Schimmel: Clarity of conscience
There is danger in assigning any one group of people a single story. Appearance and narrative have limited threads of truth, particularly with respect to people at risk or experiencing homelessness today. The personal stories we encounter are from people that experience just how fragile life can be with the loss of a job, a spouse, or a home, or discharged prematurely from a medical or mental health institution or by protective services. Everyone has a story, and the symptoms we see are rarely what they seem.
The very question of how we respond to homelessness in Forest Grove goes right to the heart of who we want to be as a community. I believe we could agree on providing for the basic needs and restoring community to people going through some of the most challenging times of their lives. As someone who has lived in our community for over 20 years and administered a shelter for two seasons, I've witnessed shared aspiration.
The circumstances for those experiencing of homelessness simply appeal for compassion, and not succumb to a single narrative. We have more clarity of the populations we serve. I'm referring to many people who are experiencing homelessness for the first time or in episodes, people under-employed, striving for a living wage, and unable to find an affordable home or suffering from a disability.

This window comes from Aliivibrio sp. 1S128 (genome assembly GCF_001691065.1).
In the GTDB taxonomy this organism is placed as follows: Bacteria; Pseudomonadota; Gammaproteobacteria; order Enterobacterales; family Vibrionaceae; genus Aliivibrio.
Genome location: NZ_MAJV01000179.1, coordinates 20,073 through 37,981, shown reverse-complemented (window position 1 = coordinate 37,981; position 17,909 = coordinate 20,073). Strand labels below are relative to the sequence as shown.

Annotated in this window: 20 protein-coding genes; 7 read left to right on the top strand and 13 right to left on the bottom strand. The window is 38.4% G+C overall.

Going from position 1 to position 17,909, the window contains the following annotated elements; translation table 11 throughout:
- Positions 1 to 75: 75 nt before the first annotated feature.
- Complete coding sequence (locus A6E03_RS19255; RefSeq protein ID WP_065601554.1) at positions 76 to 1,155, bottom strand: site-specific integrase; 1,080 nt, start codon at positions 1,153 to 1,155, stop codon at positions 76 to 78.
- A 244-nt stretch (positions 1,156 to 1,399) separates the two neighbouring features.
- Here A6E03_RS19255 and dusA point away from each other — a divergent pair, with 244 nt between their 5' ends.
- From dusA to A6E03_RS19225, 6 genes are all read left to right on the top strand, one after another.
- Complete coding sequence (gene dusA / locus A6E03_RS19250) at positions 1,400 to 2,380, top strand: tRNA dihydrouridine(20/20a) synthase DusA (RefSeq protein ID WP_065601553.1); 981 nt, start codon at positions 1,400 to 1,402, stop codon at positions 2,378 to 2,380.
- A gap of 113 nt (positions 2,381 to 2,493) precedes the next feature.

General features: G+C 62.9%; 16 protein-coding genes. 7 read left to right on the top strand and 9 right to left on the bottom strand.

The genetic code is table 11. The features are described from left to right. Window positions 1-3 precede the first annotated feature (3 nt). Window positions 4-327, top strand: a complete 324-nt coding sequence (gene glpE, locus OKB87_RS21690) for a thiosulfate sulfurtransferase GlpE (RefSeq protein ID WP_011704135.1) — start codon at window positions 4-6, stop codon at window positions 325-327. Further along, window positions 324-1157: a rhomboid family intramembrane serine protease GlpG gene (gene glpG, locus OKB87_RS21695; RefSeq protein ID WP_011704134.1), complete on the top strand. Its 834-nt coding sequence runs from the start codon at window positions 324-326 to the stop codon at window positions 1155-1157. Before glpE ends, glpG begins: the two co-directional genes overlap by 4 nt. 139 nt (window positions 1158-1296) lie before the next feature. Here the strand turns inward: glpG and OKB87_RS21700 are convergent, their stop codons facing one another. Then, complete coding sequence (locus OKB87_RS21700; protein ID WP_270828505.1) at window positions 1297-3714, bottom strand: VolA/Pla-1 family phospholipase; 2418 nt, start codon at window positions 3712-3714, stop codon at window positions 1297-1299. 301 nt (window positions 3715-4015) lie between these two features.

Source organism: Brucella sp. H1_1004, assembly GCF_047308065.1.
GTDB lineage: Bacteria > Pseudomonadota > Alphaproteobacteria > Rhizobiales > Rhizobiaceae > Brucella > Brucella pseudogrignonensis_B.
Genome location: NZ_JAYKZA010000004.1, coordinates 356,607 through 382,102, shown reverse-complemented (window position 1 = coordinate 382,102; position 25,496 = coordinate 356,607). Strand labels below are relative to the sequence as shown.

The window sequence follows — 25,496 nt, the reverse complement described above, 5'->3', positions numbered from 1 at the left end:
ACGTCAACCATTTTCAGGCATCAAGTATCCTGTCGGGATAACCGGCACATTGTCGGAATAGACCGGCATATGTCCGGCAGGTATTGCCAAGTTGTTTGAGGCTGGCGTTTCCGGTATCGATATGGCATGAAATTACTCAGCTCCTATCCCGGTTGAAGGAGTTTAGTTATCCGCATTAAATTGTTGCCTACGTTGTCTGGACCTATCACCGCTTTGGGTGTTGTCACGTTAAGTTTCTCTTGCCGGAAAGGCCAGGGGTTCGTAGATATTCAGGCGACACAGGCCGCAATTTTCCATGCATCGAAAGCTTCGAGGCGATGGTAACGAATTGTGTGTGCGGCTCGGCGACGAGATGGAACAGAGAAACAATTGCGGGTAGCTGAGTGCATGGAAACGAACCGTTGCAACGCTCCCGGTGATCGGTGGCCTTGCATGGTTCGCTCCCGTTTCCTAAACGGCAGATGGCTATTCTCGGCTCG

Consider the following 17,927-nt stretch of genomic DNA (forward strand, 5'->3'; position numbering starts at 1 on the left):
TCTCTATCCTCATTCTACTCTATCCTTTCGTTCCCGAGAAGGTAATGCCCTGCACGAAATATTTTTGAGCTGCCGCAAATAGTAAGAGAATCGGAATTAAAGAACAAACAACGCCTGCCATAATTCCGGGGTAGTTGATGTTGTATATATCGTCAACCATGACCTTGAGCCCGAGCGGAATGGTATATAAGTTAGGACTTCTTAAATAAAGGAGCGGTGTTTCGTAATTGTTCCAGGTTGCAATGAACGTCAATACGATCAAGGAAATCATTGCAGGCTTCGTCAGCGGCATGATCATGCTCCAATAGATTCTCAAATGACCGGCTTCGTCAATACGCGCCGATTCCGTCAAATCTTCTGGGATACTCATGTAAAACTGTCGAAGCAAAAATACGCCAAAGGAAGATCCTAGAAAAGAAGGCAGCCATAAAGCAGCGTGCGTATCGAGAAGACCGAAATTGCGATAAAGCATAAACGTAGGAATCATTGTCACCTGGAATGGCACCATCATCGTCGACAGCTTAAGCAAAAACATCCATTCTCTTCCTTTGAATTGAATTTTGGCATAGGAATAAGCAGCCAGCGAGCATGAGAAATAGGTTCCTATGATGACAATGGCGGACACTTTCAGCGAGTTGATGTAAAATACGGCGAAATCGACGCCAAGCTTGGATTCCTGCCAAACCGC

The benefit we hope to achieve is restoring community to those displaced by social and economic hardship. We encounter families with toddlers, seniors, veterans, women escaping domestic abuse, and people suffering from disabilities and mental health. People experiencing homelessness deserve to be helped. For most, homelessness is their current experience, not their identity.
We've experienced outstanding civic engagement in our community through the support of Washington County, Community Action, Pacific University, the Forest Grove/Cornelius Chamber of Commerce, the City of Forest Grove and the faith community. All have been essential partners in providing safe, welcoming shelter, while expanding services and removing barriers to helping individuals and families out of homelessness and restoring community to those displaced by social and economic hardship.
Local programs aim to help those seeking a safe place, social services, permanent housing and employment. Providing support is the difference for people successfully navigating the system to access eligible services they seek.
Together we can provide community to everyone, and in particular restore community for vulnerable but capable people who deserve to be helped.
Brian Schimmel is outreach director of Old Town Church and serves on the Forest Grove Sustainability Commission. He lives in Forest Grove.
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